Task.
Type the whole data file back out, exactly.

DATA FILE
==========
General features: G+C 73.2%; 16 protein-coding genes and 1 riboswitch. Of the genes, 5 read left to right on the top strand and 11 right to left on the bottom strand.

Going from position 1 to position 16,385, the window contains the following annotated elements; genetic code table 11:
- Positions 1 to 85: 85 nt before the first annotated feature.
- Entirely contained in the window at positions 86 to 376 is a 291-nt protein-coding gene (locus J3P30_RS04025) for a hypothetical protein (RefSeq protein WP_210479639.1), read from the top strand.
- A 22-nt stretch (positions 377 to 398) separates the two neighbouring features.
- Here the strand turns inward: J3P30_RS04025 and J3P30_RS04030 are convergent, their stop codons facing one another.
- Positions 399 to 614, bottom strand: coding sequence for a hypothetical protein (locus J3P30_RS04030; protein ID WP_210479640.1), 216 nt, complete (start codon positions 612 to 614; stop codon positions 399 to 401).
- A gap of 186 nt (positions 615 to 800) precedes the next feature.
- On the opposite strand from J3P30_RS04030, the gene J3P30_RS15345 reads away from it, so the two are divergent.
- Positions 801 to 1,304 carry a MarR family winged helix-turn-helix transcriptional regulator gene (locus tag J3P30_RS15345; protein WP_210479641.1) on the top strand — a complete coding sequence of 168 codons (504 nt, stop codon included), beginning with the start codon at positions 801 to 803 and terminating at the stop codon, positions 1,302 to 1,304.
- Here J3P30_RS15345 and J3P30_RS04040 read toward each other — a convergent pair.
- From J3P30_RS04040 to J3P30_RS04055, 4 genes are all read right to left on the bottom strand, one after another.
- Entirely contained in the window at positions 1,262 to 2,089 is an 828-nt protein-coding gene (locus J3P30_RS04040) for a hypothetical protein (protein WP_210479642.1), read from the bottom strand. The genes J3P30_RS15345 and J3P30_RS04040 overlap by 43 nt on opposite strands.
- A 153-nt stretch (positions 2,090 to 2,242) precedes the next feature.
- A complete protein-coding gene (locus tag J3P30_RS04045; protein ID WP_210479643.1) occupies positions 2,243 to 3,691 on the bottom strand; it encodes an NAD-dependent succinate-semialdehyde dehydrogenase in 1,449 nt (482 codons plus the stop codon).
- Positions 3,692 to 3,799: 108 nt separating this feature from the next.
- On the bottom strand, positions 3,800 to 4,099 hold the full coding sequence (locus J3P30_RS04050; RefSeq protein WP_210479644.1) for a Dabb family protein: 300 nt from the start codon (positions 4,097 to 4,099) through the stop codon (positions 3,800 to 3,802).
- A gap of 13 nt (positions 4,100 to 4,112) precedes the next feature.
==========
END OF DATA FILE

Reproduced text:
General features: G+C 73.2%; 16 protein-coding genes and 1 riboswitch. Of the genes, 5 read left to right on the top strand and 11 right to left on the bottom strand.

Going from position 1 to position 16,385, the window contains the following annotated elements; genetic code table 11:
- Positions 1 to 85: 85 nt before the first annotated feature.
- Entirely contained in the window at positions 86 to 376 is a 291-nt protein-coding gene (locus J3P30_RS04025) for a hypothetical protein (RefSeq protein WP_210479639.1), read from the top strand.
- A 22-nt stretch (positions 377 to 398) separates the two neighbouring features.
- Here the strand turns inward: J3P30_RS04025 and J3P30_RS04030 are convergent, their stop codons facing one another.
- Positions 399 to 614, bottom strand: coding sequence for a hypothetical protein (locus J3P30_RS04030; protein ID WP_210479640.1), 216 nt, complete (start codon positions 612 to 614; stop codon positions 399 to 401).
- A gap of 186 nt (positions 615 to 800) precedes the next feature.
- On the opposite strand from J3P30_RS04030, the gene J3P30_RS15345 reads away from it, so the two are divergent.
- Positions 801 to 1,304 carry a MarR family winged helix-turn-helix transcriptional regulator gene (locus tag J3P30_RS15345; protein WP_210479641.1) on the top strand — a complete coding sequence of 168 codons (504 nt, stop codon included), beginning with the start codon at positions 801 to 803 and terminating at the stop codon, positions 1,302 to 1,304.
- Here J3P30_RS15345 and J3P30_RS04040 read toward each other — a convergent pair.
- From J3P30_RS04040 to J3P30_RS04055, 4 genes are all read right to left on the bottom strand, one after another.
- Entirely contained in the window at positions 1,262 to 2,089 is an 828-nt protein-coding gene (locus J3P30_RS04040) for a hypothetical protein (protein WP_210479642.1), read from the bottom strand. The genes J3P30_RS15345 and J3P30_RS04040 overlap by 43 nt on opposite strands.
- A 153-nt stretch (positions 2,090 to 2,242) precedes the next feature.
- A complete protein-coding gene (locus tag J3P30_RS04045; protein ID WP_210479643.1) occupies positions 2,243 to 3,691 on the bottom strand; it encodes an NAD-dependent succinate-semialdehyde dehydrogenase in 1,449 nt (482 codons plus the stop codon).
- Positions 3,692 to 3,799: 108 nt separating this feature from the next.
- On the bottom strand, positions 3,800 to 4,099 hold the full coding sequence (locus J3P30_RS04050; RefSeq protein WP_210479644.1) for a Dabb family protein: 300 nt from the start codon (positions 4,097 to 4,099) through the stop codon (positions 3,800 to 3,802).
- A gap of 13 nt (positions 4,100 to 4,112) precedes the next feature.